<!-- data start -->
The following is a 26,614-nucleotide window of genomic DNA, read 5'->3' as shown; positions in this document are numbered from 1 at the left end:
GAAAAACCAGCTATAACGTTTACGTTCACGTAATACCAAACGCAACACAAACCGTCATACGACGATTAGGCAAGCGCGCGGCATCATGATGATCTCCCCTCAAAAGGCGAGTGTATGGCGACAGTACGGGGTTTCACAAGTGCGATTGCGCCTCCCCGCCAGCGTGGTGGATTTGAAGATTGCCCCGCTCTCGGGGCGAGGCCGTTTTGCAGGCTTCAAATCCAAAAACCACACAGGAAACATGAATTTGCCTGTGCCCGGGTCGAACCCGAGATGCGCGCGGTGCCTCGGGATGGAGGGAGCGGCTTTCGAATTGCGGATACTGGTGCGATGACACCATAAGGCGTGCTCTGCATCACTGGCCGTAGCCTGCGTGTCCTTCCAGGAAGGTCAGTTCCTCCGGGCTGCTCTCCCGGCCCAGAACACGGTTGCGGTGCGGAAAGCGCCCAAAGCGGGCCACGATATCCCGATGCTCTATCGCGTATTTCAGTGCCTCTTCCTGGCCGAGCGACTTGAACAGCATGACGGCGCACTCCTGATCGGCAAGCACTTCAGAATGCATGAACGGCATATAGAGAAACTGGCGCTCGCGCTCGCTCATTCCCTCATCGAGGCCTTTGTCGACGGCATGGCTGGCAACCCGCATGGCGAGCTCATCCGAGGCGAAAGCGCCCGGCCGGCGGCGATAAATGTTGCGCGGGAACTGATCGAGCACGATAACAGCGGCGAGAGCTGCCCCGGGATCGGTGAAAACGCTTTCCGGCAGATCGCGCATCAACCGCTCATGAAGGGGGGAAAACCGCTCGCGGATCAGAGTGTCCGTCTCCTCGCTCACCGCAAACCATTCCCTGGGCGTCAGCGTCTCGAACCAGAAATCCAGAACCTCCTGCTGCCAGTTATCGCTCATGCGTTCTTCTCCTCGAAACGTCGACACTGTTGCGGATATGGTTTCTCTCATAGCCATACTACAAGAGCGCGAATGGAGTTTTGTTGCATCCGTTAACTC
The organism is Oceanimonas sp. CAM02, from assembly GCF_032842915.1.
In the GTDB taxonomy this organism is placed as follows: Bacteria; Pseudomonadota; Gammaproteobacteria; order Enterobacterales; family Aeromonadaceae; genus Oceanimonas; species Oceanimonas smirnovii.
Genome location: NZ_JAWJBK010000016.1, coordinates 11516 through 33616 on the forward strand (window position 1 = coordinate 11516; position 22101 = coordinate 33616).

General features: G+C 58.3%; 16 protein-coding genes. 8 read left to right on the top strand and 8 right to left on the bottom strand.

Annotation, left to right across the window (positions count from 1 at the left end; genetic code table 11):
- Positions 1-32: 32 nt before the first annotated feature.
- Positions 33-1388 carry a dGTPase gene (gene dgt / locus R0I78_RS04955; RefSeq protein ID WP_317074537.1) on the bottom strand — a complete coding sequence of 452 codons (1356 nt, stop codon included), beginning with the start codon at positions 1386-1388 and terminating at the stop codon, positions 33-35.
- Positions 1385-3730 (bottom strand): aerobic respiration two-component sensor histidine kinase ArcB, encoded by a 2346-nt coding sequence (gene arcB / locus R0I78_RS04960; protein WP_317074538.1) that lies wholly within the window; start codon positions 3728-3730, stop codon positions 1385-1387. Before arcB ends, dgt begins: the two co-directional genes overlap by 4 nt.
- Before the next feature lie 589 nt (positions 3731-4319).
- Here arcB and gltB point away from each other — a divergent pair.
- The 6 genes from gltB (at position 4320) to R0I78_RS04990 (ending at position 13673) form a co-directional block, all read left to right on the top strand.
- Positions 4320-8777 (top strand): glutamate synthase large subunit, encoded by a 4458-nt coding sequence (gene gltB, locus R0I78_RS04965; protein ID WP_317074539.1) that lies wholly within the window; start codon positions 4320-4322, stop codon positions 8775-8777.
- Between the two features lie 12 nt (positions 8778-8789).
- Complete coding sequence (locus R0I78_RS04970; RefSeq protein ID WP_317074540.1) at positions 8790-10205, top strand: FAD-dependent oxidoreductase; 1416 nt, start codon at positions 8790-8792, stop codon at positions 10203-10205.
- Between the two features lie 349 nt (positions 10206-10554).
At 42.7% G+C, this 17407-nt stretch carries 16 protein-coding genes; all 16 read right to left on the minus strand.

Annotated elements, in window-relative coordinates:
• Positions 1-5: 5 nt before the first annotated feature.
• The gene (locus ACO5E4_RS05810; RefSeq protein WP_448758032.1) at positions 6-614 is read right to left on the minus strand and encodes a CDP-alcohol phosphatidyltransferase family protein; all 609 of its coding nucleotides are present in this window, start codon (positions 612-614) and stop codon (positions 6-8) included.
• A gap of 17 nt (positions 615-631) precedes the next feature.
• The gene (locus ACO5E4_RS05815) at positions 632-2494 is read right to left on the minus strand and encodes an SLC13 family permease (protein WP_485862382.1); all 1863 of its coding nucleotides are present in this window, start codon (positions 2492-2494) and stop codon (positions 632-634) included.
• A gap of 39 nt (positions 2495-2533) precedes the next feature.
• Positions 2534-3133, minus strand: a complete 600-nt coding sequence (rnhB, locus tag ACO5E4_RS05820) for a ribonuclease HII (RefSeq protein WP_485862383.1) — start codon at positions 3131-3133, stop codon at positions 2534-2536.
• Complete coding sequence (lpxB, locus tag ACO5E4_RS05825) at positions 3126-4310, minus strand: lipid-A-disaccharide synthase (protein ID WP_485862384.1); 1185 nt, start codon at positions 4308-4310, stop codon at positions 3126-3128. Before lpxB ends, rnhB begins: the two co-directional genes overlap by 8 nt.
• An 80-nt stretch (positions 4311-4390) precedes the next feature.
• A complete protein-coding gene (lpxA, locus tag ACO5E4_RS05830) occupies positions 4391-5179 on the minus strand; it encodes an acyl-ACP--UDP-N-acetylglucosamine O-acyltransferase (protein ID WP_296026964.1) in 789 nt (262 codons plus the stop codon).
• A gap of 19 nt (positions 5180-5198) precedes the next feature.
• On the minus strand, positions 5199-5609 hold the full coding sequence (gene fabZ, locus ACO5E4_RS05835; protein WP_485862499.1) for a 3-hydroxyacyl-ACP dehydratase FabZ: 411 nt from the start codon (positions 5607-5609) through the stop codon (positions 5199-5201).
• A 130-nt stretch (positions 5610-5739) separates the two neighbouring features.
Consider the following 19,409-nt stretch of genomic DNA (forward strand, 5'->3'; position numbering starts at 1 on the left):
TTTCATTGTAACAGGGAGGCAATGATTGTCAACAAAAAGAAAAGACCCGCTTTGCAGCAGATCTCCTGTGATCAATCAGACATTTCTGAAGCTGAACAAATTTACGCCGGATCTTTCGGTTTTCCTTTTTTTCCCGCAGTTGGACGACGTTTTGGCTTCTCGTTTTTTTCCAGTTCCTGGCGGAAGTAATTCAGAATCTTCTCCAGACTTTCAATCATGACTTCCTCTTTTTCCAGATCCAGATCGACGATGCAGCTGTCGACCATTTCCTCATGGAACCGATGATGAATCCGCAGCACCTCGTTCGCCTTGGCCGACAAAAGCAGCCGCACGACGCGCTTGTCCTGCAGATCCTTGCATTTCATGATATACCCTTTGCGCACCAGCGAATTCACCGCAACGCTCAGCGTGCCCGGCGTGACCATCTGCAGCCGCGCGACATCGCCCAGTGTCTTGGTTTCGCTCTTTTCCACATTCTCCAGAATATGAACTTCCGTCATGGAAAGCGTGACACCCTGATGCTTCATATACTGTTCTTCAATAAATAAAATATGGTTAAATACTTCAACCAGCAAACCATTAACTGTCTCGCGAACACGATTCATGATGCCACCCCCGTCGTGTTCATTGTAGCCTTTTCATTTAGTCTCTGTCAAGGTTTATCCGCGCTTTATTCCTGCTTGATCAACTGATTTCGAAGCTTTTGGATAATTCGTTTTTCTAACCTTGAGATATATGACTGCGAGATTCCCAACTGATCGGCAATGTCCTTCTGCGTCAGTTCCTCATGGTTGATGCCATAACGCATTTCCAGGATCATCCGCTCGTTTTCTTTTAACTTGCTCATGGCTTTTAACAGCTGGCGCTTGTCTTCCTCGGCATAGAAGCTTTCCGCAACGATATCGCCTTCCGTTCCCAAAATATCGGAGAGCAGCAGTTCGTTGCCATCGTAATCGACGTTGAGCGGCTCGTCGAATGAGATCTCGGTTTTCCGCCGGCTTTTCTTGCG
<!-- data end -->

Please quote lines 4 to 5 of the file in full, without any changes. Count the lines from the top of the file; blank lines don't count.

In the GTDB taxonomy this organism is placed as follows: Bacteria; Pseudomonadota; Gammaproteobacteria; order Enterobacterales; family Aeromonadaceae; genus Oceanimonas; species Oceanimonas smirnovii.
Genome location: NZ_JAWJBK010000016.1, coordinates 11516 through 33616 on the forward strand (window position 1 = coordinate 11516; position 22101 = coordinate 33616).